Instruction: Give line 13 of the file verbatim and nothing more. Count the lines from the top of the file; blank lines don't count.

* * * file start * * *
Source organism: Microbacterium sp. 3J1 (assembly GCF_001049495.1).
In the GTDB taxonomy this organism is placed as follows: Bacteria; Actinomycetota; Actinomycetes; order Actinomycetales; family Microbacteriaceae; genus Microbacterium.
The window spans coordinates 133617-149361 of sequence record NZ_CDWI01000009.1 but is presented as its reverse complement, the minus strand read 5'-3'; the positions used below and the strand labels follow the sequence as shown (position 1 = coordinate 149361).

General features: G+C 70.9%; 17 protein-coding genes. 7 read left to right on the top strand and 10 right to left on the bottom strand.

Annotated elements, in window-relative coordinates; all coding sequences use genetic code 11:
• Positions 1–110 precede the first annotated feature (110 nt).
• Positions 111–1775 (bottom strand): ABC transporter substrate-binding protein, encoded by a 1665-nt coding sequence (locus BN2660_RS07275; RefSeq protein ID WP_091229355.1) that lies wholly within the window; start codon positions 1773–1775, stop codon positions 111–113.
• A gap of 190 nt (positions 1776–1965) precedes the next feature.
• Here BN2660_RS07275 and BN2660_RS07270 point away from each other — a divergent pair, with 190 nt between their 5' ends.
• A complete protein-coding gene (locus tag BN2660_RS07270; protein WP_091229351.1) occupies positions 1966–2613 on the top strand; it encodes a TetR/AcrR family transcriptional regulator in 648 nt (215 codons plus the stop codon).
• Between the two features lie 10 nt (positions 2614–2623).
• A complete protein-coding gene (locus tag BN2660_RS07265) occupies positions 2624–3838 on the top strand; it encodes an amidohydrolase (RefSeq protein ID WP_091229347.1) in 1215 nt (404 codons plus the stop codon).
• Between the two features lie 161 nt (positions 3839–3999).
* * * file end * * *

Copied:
• Between the two features lie 161 nt (positions 3839–3999).